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Your Depression Support Teams


Your Personal Support Team

Your personal support team should consist of people who make you feel good, support you, and provide a positive influence. They are people you feel comfortable turning to in difficult times. List the people in your life who would make good support team members. Add to this list as you build more relationships.

  • Your spouse or partner
  • Family members
  • Old friends
  • New friends
  • Members of your depression support group
  • Community members
  • Others

Your Community Support Team

For your community support team you should try to have at least 5 people who are willing to make a commitment to be available as a supporter. It may feel hard to make these efforts to meet people, but if you can get out there, your efforts are likely to pay off over time. Here are some ideas for how you can build your support team:

Attend depression support groups. One of the best places to find personal supporters is in support groups for people with depression. These are not therapy groups. They are places where people with depression come together for self-help and support. These groups provide the opportunity to be with people who are dealing with the same problems and issues. They provide a place where you don't have to hide your problem. Because group members understand depression, it's easy to talk with them. Group members can often offer tips for handling problems associated with depression.

Depression support groups are often listed in the calendar section of your local newspaper. You can also get referrals from your therapist or healthcare provider, from mental health agencies, or from others who are depressed. You can also call the resources listed on How Can I Get the Support I Need? for referrals to meetings in your area.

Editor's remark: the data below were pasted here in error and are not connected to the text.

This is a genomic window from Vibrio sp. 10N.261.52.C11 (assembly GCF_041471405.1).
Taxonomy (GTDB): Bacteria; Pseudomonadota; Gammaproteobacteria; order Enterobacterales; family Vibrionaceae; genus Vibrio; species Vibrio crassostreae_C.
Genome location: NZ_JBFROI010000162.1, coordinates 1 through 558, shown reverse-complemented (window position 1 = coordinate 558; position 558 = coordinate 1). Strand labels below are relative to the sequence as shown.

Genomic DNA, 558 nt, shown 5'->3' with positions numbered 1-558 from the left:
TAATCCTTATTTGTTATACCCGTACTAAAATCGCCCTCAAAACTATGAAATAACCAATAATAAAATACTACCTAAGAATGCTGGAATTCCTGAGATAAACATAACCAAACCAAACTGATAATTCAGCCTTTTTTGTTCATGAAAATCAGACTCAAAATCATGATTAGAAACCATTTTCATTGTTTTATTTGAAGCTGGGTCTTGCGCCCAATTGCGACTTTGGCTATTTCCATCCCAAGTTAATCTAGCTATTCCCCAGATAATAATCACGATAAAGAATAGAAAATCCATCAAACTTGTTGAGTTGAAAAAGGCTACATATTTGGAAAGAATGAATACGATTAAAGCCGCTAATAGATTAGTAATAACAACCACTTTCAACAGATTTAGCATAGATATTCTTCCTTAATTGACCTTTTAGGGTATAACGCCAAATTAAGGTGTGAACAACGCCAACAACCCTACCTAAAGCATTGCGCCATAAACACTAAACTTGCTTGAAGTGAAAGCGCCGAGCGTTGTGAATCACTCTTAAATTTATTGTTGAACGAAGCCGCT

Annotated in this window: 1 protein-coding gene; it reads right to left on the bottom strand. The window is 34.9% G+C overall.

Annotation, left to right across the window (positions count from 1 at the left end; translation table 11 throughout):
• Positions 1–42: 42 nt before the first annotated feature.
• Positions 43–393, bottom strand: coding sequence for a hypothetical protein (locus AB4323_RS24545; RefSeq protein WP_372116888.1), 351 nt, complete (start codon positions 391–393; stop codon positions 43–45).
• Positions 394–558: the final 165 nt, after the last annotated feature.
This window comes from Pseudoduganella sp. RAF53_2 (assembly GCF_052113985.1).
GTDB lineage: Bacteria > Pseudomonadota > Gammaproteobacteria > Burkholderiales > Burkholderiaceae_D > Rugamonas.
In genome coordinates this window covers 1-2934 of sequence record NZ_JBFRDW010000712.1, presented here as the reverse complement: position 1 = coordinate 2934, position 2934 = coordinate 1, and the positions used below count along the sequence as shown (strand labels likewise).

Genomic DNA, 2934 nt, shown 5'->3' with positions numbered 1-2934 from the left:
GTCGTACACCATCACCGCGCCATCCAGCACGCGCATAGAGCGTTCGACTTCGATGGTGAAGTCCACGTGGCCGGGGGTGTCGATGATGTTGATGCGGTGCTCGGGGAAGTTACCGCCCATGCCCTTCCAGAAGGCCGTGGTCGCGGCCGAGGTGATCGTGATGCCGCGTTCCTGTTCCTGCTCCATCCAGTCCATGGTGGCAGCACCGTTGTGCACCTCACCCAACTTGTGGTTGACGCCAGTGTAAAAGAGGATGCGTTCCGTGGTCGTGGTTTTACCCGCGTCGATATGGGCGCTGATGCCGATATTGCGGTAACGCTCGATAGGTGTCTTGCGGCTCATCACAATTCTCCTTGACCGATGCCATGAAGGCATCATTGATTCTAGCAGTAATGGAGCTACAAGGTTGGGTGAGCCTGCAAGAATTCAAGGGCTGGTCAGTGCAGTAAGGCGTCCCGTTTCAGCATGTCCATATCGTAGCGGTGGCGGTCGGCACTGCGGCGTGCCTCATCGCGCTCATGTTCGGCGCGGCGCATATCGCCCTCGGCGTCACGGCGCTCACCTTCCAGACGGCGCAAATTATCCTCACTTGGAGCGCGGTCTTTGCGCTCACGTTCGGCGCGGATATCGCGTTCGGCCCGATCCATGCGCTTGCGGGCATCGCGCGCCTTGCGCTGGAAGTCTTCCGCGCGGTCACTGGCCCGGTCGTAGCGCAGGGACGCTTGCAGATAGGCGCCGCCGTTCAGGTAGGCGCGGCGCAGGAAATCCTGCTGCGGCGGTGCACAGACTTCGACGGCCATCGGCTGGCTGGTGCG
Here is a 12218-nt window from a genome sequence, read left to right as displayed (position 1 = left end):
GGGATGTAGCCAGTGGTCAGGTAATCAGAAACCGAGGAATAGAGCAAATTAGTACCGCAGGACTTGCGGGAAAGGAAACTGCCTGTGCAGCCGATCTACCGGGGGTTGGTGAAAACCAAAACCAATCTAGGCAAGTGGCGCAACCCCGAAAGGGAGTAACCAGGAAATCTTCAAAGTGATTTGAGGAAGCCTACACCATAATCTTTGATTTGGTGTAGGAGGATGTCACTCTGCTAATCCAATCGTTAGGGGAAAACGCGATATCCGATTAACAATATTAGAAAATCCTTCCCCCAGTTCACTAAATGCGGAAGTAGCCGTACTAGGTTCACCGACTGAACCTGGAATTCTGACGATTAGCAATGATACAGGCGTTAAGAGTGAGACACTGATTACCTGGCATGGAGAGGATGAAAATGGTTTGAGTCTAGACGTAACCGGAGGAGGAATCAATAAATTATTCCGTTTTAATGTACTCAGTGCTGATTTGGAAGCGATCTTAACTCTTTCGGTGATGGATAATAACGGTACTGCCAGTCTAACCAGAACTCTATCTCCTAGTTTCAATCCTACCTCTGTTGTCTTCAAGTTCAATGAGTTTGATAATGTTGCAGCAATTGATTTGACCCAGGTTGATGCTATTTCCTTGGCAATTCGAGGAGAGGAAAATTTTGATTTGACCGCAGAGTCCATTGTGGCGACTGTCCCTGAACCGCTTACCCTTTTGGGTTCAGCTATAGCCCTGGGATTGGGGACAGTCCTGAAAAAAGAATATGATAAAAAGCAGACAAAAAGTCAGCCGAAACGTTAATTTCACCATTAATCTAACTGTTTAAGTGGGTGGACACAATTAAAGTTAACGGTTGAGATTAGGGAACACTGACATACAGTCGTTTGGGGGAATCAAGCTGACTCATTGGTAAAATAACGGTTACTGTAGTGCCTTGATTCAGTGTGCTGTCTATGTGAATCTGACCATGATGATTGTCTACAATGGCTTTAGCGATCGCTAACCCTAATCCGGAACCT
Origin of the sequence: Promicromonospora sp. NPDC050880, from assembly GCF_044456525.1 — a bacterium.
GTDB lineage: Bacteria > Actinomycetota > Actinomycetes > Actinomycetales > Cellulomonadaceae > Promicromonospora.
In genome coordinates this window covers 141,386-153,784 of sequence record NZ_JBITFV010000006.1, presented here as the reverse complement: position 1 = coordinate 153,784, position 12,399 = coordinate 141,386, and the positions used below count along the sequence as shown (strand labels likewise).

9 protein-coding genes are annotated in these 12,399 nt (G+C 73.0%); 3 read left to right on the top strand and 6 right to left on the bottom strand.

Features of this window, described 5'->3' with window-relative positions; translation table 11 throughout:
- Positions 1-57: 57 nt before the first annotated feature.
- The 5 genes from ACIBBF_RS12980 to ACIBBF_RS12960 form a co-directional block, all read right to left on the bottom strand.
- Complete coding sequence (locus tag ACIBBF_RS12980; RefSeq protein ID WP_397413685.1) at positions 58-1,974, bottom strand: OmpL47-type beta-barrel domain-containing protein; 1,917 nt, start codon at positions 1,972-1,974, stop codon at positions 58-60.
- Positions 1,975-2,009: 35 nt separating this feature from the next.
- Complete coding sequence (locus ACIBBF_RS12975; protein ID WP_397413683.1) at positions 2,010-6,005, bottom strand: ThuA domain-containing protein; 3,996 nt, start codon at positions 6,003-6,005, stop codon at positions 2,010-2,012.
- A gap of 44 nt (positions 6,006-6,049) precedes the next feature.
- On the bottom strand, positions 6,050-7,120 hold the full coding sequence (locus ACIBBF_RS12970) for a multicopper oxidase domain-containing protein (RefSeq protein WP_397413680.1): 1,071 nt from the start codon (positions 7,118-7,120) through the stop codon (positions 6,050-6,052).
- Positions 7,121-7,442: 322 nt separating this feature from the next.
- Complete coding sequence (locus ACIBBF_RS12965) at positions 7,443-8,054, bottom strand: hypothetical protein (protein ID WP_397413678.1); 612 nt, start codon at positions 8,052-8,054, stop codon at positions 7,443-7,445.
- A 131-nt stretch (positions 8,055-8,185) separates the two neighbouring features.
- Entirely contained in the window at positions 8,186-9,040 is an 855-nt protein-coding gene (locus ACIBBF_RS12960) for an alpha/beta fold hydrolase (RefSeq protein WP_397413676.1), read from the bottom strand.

Seeking support and a sense of community with other people with depression can improve your general health and well-being. Talking with other people who have similar experiences, frustrations, and successes can be a great help. Check with your doctor before you act on any medical or health-related advice.

  • Join and participate in an online depression message board.
  • Join a depression support group in your area.

Volunteer. Another great way to find supportive friends is by volunteering. There are many organizations that need help. Volunteering provides opportunities for you to do something for the community while meeting others with similar interests. By volunteering regularly, you can develop new friendships and meet people who may be willing to become supporters.

Attend community groups. Every community has plenty of things going on with which you can become involved. Check your local newspaper to see what's going on in your area. Then attend community activities on a regular basis.

Take a class. Community education classes are great places to meet people, and most are relatively inexpensive. Maybe you're interested in ceramics, woodworking, cooking, hiking, or literature. Check with your local community college, recreation department, or local newspaper.


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